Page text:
Former Murrurundi resident on a mission to raise $10,000 for the North West Cancer Centre in Tamworth

Kim, Danny and Rebecca Gallegos at Murrurundi Bowling Club about 12 months before Danny's diagnosis.

Kim, Danny and Rebecca Gallegos at Murrurundi Bowling Club about 12 months before Danny's diagnosis.

WHAT started as a break from booze for former Murrurundi resident Rebecca Gallegos has turned into a passionate campaign to raise awareness of the importance of the early detection of cancer.

She has thrown her support behind Dry July, where participants go without alcohol for a month, in an effort to raise money for the North West Cancer Centre in Tamworth.

Inspired by her father and long-term Murrurundi resident Danny’s journey through treatment after he was diagnosed with stage three bowel cancer two years ago, she has set herself a fundraising goal of $10,000.

“I decided at the end of May that I wanted to have a break from drinking and I thought well I may as well keep going and do Dry July,” she said.

“After dad was diagnosed, he had an operation at Maitland Hospital and he did really well.

“He then had the option of doing chemotherapy at Muswellbrook or Tamworth.”

The family settled on Muswellbrook, but after hundreds of kilometres driving back and forth, the travel became too much for Rebecca’s father.

Now, Ms Gallegos is determined to reach her fundraising goal, settling on the North West Cancer Centre in Tamworth because they offer free accommodation and Transport to Treatment vehicles with voluntary drivers to cancer patients.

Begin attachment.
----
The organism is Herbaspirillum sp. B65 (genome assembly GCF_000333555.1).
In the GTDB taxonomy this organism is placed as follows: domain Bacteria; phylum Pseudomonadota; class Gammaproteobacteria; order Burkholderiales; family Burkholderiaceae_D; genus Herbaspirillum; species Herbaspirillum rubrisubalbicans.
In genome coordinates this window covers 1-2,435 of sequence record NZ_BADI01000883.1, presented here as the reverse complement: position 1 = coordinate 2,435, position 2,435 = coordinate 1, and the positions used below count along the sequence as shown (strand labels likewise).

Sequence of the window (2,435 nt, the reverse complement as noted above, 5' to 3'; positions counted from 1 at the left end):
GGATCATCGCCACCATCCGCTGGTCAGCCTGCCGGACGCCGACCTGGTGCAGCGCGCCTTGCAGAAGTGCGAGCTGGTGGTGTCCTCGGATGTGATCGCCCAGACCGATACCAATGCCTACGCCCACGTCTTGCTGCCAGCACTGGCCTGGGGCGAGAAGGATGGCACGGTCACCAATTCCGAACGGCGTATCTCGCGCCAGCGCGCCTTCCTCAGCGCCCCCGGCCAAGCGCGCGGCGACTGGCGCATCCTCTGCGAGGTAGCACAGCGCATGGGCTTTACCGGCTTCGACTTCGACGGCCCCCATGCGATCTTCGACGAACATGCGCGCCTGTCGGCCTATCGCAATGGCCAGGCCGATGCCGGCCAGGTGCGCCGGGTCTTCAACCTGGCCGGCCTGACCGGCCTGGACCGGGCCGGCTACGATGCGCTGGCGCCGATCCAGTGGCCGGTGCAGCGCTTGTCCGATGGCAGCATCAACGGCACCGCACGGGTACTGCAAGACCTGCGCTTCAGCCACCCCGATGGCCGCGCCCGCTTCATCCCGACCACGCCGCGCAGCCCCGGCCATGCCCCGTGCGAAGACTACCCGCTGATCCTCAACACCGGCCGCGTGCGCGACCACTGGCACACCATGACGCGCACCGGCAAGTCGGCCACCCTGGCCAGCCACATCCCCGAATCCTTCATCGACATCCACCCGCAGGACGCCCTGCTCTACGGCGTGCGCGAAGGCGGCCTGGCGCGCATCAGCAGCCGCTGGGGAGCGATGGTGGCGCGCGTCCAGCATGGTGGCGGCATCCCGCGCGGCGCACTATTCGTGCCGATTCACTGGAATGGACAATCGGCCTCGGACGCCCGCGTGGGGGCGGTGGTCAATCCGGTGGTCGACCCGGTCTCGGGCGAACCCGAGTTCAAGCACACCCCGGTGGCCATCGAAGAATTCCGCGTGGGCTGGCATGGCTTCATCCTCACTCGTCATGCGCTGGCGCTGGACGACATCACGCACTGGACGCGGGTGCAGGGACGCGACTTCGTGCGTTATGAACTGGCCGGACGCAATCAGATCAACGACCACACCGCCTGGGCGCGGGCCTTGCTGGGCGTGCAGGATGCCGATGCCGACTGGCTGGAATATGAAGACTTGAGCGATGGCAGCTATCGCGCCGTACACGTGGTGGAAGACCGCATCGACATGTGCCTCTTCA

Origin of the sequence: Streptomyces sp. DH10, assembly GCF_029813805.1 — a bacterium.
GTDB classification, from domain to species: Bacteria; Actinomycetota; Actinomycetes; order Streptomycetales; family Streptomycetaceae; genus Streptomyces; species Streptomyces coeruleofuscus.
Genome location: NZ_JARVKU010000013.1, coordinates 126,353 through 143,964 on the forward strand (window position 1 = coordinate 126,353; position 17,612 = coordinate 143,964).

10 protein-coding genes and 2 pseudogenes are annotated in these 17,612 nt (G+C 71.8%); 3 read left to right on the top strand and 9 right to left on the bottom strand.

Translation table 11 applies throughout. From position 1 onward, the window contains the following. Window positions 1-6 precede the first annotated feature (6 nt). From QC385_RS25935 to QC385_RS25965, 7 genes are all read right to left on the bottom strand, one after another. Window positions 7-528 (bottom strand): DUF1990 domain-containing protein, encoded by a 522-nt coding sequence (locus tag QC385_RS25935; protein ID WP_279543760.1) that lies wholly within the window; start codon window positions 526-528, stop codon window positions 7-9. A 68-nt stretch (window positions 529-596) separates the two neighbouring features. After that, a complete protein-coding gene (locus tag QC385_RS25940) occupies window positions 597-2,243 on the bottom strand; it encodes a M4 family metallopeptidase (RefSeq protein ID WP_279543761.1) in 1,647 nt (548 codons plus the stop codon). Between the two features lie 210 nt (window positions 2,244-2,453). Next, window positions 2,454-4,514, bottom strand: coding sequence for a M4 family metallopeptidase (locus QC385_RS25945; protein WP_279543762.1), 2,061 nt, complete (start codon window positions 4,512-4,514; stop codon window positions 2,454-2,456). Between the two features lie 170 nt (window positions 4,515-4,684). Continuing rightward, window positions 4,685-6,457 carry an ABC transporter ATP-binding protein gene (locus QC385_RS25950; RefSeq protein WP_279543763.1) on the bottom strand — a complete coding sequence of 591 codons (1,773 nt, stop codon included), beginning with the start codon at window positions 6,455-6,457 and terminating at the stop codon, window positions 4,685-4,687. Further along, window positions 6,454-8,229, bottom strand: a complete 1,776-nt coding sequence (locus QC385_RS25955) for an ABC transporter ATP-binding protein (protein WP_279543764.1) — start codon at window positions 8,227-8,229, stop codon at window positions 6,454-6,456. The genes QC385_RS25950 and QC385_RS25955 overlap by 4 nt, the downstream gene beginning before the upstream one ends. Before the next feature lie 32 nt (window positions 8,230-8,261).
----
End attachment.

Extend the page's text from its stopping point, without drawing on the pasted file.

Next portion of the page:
If she reaches her $10,000 target, Dry July might match the funds, which will hopefully contribute to another transport vehicle service for the Murrurundi, Scone and Werris Creek areas.​

“But we can’t get there unless people donate,” she added.

“I’m at just over $2,000 at the moment and it will all go towards supporting so many people in the Upper Hunter and Tamworth areas.”

Ms Gallegos, who now lives in Sydney, said she has access to a plethora of bulk billing doctors within walking distance, but in the country it’s a different story.

“I know from living in Murrurundi and having family and friends there that it’s hard to keep a good GP in a small country town.

“It has an impact on people because a lot of men in particular don’t want to fuss or go and search for a good GP.

“The result is people often wait a long time to get treatment for things.

“Dad had symptoms for twelve months and he did the at-home test kit for bowel cancer that the government sends.

“That’s how his was found, but it was found at stage 3.”

Ms Gallegos drove home the importance of early detection.

“Early detection is just so important and if anything I want to raise awareness of people taking their healthcare seriously.

 “There is also a message in Dry July about reducing your alcohol intake which is a health risk for cancer.

“I would encourage everyone to have a go at 30 days alcohol free because it’s surprisingly empowering.

“A lot of people have asked me how dad is at the moment, and he’s doing okay at the moment,” she added.

You can make a donation to help Rebecca reach her $10,000 goal until the end of August at